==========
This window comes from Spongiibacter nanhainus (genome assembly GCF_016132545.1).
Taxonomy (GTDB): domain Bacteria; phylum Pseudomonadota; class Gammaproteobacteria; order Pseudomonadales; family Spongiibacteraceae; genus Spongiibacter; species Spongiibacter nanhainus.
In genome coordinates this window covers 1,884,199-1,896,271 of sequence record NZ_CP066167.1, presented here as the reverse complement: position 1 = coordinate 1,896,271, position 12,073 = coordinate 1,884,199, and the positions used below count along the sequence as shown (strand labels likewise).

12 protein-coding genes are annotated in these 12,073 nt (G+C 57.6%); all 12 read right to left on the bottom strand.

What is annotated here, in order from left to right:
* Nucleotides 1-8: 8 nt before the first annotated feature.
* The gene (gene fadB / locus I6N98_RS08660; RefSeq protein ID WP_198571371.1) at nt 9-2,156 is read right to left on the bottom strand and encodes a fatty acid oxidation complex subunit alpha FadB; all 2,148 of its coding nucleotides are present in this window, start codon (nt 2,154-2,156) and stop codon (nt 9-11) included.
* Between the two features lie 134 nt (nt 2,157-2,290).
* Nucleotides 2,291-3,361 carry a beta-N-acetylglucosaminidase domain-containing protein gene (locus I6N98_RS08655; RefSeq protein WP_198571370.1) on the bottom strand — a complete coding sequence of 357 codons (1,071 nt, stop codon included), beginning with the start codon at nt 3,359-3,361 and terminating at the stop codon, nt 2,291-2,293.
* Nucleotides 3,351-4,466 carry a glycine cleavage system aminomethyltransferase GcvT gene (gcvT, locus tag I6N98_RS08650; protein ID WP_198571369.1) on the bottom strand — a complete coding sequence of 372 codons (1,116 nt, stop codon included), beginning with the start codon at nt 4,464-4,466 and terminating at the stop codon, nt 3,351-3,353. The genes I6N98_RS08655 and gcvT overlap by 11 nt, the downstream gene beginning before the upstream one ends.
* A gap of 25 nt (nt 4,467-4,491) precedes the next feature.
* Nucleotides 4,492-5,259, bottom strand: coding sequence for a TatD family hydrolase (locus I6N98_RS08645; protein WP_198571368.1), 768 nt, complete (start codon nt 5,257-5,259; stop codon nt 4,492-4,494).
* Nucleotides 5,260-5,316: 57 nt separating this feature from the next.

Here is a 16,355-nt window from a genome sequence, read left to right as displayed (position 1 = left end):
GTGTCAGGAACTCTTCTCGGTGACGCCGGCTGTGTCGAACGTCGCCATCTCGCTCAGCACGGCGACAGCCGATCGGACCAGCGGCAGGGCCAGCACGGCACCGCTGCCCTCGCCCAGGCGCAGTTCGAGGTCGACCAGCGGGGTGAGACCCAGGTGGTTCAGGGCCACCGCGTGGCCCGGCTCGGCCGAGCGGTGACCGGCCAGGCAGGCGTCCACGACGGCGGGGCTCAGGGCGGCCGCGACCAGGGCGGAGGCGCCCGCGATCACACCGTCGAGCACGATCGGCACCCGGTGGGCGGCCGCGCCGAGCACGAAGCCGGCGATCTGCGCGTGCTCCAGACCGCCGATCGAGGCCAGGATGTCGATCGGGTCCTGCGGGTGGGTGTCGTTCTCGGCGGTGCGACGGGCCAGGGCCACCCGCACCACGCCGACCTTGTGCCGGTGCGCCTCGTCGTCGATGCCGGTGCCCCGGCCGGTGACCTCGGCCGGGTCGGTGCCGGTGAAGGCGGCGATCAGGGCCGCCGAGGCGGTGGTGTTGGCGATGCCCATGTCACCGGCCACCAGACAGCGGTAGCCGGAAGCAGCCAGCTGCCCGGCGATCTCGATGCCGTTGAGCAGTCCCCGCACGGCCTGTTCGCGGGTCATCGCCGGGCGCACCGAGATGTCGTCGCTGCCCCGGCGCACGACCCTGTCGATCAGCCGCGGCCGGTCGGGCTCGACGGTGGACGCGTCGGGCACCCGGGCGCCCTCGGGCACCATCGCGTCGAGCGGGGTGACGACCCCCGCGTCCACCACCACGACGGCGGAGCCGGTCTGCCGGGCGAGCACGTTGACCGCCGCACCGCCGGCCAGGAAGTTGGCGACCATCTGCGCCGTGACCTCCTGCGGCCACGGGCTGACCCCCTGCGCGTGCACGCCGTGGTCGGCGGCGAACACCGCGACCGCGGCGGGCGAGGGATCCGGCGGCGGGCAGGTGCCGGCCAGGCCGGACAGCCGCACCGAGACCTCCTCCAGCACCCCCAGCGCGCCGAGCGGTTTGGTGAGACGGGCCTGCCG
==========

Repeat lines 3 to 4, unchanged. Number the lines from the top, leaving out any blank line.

In genome coordinates this window covers 1,884,199-1,896,271 of sequence record NZ_CP066167.1, presented here as the reverse complement: position 1 = coordinate 1,896,271, position 12,073 = coordinate 1,884,199, and the positions used below count along the sequence as shown (strand labels likewise).

12 protein-coding genes are annotated in these 12,073 nt (G+C 57.6%); all 12 read right to left on the bottom strand.